David Mundell: The case for the union: now stronger than ever speech

Scotland Office

September 17
11:24 2016

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It is a real pleasure to be here with you today and to participate in your ongoing discussion following the UKs vote to leave the EU in June.

The IPPR has a track-record of influential policy development and IPPR Scotland has established itself firmly in the Scottish political landscape.

You are an avowedly progressive, cross-party body and I am pleased to be here with you as a Conservative Secretary of State for Scotland, because I think that open, civilised and respectful debate, across ideological and party political divides, is a hallmark of our democracy.

That respectful and collaborative approach will be absolutely essential in the months and years ahead, as we negotiate the United Kingdoms withdrawal from the European Union and together forge a new role for ourselves in the world.

Team UK

And that is the approach the UK Government has taken in Scotland since the referendum result.

I met with Scottish Government Minister Fiona Hyslop the day after the referendum, and I have maintained a dialogue with Scottish Ministers since then, including two meetings with Mike Russell, who sports the catchy title Minister for UK Negotiations on Scotlands Place in Europe.

Throughout, I have been clear that we should adopt a Team UK approach. Working closely with the Scottish Government, and the other devolved administrations, our aim is to get the best possible deal for all parts of our United Kingdom as we leave the EU. We have been clear from the start that we will give the Scottish Government every opportunity to have their say as we form our negotiating strategy and we will look at any suggestions they put forward.

Our aim should be to work together to ensure the best deal for Scotland and the whole UK. But in order to do so, there need to be some clear principles for that engagement. First, that the EU referendum result provides a democratic mandate for the United Kingdom to leave the European Union.

Those who advocate ignoring the result, or interpreting it as anything other than a clear instruction to leave, are wrong to do so.For the UK Government, part of making a success of Brexit means the United Kingdom leaving the EU in one piece, and remaining in one piece after that process is complete.

Those who have long argued for separation will have a different goal but it should come as no surprise that a Conservative and Unionist government should put maintaining the Union as one of its chief aims.

Second, that the referendum result applies just as much to those parts of the UK which voted Remain as voted Leave.

To suggest otherwise is to question the integrity of the United Kingdom and, in the Scottish context, to subvert the democratic will of the Scottish people as expressed in the 2014 independence referendum.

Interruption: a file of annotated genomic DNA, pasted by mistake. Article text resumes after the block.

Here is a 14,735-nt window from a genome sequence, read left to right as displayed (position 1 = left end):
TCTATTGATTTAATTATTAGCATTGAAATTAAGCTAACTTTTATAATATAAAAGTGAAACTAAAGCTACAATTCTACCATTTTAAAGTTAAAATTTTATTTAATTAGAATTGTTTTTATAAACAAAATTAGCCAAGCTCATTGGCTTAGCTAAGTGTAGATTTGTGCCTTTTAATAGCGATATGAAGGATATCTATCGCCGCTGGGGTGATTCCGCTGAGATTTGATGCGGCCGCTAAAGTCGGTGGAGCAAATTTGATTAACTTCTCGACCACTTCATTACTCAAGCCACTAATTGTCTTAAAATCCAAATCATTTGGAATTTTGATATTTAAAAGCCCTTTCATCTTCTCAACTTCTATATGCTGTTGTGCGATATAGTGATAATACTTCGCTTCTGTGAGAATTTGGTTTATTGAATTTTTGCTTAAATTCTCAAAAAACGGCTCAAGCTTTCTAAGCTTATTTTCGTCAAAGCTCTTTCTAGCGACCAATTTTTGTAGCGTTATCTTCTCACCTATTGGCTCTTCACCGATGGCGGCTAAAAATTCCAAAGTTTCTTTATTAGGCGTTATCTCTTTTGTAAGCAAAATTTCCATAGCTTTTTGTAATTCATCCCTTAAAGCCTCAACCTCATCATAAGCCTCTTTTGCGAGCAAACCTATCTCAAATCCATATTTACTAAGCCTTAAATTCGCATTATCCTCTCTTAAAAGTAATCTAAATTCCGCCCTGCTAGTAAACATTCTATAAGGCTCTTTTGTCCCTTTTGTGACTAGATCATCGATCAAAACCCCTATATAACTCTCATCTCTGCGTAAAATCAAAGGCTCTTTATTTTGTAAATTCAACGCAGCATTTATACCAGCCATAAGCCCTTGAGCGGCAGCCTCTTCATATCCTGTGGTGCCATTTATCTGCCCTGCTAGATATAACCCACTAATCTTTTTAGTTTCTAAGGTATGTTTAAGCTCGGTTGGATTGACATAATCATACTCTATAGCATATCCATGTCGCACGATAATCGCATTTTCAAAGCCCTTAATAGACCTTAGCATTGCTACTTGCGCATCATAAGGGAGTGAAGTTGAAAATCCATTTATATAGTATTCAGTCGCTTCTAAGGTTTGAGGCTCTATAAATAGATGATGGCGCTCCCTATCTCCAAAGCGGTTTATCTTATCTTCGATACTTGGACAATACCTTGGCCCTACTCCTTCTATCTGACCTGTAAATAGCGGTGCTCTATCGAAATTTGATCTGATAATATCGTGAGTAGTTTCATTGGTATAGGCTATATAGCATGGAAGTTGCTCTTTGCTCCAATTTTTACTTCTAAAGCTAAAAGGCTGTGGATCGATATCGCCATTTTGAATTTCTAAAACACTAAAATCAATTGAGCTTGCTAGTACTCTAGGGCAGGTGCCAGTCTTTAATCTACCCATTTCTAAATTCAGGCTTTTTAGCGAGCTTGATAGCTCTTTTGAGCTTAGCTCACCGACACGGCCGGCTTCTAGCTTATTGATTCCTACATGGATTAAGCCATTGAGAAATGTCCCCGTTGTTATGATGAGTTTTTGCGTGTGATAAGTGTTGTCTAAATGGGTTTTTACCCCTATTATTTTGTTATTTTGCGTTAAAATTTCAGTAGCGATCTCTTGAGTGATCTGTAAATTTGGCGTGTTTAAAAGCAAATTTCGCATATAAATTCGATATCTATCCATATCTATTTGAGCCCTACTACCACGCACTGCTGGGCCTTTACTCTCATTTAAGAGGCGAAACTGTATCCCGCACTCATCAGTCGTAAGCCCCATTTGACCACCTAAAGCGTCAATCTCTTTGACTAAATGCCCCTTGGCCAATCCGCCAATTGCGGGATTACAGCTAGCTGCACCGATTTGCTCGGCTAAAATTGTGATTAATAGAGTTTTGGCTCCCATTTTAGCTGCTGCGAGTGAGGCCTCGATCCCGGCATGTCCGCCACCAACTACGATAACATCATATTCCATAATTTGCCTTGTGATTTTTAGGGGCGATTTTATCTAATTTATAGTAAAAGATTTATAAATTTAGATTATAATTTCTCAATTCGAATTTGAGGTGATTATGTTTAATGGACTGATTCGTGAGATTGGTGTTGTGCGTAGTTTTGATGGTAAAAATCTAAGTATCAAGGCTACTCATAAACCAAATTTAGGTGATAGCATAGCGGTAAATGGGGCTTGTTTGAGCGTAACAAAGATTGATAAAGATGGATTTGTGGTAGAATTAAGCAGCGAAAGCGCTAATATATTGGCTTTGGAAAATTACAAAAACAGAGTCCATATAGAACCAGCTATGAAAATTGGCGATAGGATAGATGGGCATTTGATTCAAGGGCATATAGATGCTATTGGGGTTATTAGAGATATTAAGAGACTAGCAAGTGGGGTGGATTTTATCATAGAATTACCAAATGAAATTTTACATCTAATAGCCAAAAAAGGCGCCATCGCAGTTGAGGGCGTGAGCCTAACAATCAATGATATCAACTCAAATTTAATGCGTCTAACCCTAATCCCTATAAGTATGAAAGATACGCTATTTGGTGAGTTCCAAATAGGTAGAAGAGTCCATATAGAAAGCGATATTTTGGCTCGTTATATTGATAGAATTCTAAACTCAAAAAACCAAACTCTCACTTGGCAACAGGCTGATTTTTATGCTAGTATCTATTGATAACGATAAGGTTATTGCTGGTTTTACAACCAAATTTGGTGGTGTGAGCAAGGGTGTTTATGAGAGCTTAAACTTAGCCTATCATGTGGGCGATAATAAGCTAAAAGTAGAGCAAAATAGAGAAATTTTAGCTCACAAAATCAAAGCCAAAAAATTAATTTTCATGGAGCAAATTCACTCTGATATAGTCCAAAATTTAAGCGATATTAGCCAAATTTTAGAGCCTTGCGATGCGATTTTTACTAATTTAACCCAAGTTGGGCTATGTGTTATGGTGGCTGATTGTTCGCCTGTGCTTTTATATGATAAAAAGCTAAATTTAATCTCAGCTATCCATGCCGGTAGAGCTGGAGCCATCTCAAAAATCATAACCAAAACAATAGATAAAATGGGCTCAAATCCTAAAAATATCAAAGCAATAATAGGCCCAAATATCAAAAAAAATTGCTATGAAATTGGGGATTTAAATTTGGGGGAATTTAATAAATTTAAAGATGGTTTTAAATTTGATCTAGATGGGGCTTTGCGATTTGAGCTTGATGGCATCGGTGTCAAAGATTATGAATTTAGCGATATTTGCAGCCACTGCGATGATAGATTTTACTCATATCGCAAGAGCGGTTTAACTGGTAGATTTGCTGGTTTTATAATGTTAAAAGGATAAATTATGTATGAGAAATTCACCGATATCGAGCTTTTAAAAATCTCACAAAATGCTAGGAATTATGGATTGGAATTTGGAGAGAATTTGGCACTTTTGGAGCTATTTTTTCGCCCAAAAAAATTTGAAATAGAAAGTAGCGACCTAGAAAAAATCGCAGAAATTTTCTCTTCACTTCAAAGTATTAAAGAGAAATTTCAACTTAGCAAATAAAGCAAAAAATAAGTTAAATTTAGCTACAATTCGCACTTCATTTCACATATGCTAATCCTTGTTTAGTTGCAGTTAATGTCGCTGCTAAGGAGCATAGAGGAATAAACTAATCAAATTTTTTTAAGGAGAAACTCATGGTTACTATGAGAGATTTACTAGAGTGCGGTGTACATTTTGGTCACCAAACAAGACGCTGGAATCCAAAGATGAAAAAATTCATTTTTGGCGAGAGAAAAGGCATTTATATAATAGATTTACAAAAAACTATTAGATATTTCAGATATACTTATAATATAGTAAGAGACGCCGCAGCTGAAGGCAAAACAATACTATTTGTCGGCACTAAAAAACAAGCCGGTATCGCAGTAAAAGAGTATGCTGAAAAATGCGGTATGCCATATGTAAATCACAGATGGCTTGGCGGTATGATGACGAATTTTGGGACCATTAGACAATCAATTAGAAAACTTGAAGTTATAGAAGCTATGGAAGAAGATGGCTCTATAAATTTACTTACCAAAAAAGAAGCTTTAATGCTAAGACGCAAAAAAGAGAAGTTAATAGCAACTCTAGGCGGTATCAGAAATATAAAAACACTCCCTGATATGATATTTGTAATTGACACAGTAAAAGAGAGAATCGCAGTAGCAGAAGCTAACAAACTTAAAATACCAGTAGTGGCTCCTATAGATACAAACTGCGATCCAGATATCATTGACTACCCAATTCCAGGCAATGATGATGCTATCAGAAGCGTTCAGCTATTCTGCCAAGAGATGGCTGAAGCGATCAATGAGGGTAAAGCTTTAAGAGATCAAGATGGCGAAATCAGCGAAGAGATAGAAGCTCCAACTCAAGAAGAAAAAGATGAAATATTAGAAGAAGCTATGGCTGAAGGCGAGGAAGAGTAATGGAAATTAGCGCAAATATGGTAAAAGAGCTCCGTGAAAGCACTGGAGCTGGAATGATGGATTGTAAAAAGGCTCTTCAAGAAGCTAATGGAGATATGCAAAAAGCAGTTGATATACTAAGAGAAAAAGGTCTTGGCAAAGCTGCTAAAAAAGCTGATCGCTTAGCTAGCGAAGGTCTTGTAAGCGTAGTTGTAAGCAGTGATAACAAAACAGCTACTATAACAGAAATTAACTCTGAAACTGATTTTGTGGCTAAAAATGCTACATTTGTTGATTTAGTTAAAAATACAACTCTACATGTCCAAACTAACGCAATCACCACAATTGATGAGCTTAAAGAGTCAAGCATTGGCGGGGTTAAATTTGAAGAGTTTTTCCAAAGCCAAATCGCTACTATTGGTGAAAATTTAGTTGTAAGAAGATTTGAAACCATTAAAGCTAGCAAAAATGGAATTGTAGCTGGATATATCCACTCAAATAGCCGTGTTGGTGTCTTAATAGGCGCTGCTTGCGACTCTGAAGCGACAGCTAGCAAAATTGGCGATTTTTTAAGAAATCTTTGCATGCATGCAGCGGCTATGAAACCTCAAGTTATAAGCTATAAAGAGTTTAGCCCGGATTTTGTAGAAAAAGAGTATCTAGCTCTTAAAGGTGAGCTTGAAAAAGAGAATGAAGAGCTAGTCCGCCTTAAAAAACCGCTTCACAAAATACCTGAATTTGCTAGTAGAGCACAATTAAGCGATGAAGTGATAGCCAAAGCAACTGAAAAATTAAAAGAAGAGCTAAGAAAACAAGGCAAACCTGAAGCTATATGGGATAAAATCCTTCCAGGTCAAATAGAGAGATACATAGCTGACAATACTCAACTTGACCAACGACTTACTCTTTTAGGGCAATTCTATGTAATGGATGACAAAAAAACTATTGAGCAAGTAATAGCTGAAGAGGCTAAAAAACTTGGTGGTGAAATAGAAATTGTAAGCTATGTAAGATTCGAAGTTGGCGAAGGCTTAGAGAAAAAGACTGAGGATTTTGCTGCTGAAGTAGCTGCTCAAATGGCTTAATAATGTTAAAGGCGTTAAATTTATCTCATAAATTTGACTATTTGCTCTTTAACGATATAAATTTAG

And third, that under the devolution settlements, foreign affairs are a reserved matter to the UK Parliament and the responsibility of the UK Government. Of course anyone can disagree with any or all individual policies being pursued in this area, as in any other area. Thats what our democracy is all about.

But to question the legitimacy of the UK Government exercising its foreign policy function on behalf of the whole United Kingdom is again to dispute the democratic mandate of the 2014 referendum.

Speaking as someone who voted to Remain, I did not do so on the basis that my vote would be used as a mandate to question the integrity of the United Kingdom in the event that the vote went the other way.

Many thousands of committed Unionists voted to Remain in the EU, just as many thousands of convinced independence supporters voted to Leave.

I respect the views of those who support independence, but it is simply incorrect to use the EU referendum result as a front in the constitutional dispute between independence and Union, and it will not help us to achieve the best outcome in this process.

That is why it is so disappointing to see a second independence referendum once again under discussion.

Scotland and the EU

Because tomorrow will be two years to the day since voters in Scotland chose to maintain Scotlands place in the United Kingdom, by a ten per cent margin, on a clear and decisive question:

Should Scotland be an independent country?

I have said previously that the arguments in support of Scotlands place in the UK have got stronger, not weaker, since September 2014.

And I do not think that the UKs vote to leave the European Union does anything substantial to weaken the argument for UK.

It certainly does not make Scottish independence any more attractive, viable or beneficial a prospect than it was in 2014. Indeed quite the reverse.However, the First Minister has said she believed that a second independence referendum is now highly likely.